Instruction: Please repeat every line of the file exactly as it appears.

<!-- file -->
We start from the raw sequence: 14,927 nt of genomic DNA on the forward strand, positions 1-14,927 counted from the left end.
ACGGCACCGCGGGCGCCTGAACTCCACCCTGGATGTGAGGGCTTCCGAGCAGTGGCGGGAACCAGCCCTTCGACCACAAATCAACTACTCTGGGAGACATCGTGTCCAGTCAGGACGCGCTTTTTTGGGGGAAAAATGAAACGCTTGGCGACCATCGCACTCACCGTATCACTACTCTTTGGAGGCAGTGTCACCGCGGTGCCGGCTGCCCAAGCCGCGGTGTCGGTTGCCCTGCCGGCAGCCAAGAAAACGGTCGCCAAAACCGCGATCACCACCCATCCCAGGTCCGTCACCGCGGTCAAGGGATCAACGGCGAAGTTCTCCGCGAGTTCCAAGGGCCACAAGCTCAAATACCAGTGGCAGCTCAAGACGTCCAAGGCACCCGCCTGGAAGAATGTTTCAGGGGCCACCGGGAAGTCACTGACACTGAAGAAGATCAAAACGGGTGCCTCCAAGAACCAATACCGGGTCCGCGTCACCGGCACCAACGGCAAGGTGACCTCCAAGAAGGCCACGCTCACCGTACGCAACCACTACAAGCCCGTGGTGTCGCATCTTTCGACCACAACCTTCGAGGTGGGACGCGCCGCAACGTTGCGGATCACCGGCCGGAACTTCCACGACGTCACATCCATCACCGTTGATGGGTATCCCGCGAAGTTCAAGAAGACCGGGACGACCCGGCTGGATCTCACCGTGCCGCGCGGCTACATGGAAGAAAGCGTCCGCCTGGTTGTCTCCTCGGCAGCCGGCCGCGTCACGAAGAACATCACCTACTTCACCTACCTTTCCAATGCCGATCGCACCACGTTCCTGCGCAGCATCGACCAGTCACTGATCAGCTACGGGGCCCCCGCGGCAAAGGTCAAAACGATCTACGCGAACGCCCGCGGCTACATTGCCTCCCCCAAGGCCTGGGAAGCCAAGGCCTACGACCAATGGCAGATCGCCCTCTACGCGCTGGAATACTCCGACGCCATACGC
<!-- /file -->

We start from the raw sequence: 14,927 nt of genomic DNA on the forward strand, positions 1-14,927 counted from the left end.
ACGGCACCGCGGGCGCCTGAACTCCACCCTGGATGTGAGGGCTTCCGAGCAGTGGCGGGAACCAGCCCTTCGACCACAAATCAACTACTCTGGGAGACATCGTGTCCAGTCAGGACGCGCTTTTTTGGGGGAAAAATGAAACGCTTGGCGACCATCGCACTCACCGTATCACTACTCTTTGGAGGCAGTGTCACCGCGGTGCCGGCTGCCCAAGCCGCGGTGTCGGTTGCCCTGCCGGCAGCCAAGAAAACGGTCGCCAAAACCGCGATCACCACCCATCCCAGGTCCGTCACCGCGGTCAAGGGATCAACGGCGAAGTTCTCCGCGAGTTCCAAGGGCCACAAGCTCAAATACCAGTGGCAGCTCAAGACGTCCAAGGCACCCGCCTGGAAGAATGTTTCAGGGGCCACCGGGAAGTCACTGACACTGAAGAAGATCAAAACGGGTGCCTCCAAGAACCAATACCGGGTCCGCGTCACCGGCACCAACGGCAAGGTGACCTCCAAGAAGGCCACGCTCACCGTACGCAACCACTACAAGCCCGTGGTGTCGCATCTTTCGACCACAACCTTCGAGGTGGGACGCGCCGCAACGTTGCGGATCACCGGCCGGAACTTCCACGACGTCACATCCATCACCGTTGATGGGTATCCCGCGAAGTTCAAGAAGACCGGGACGACCCGGCTGGATCTCACCGTGCCGCGCGGCTACATGGAAGAAAGCGTCCGCCTGGTTGTCTCCTCGGCAGCCGGCCGCGTCACGAAGAACATCACCTACTTCACCTACCTTTCCAATGCCGATCGCACCACGTTCCTGCGCAGCATCGACCAGTCACTGATCAGCTACGGGGCCCCCGCGGCAAAGGTCAAAACGATCTACGCGAACGCCCGCGGCTACATTGCCTCCCCCAAGGCCTGGGAAGCCAAGGCCTACGACCAATGGCAGATCGCCCTCTACGCGCTGGAATACTCCGACGCCATACGC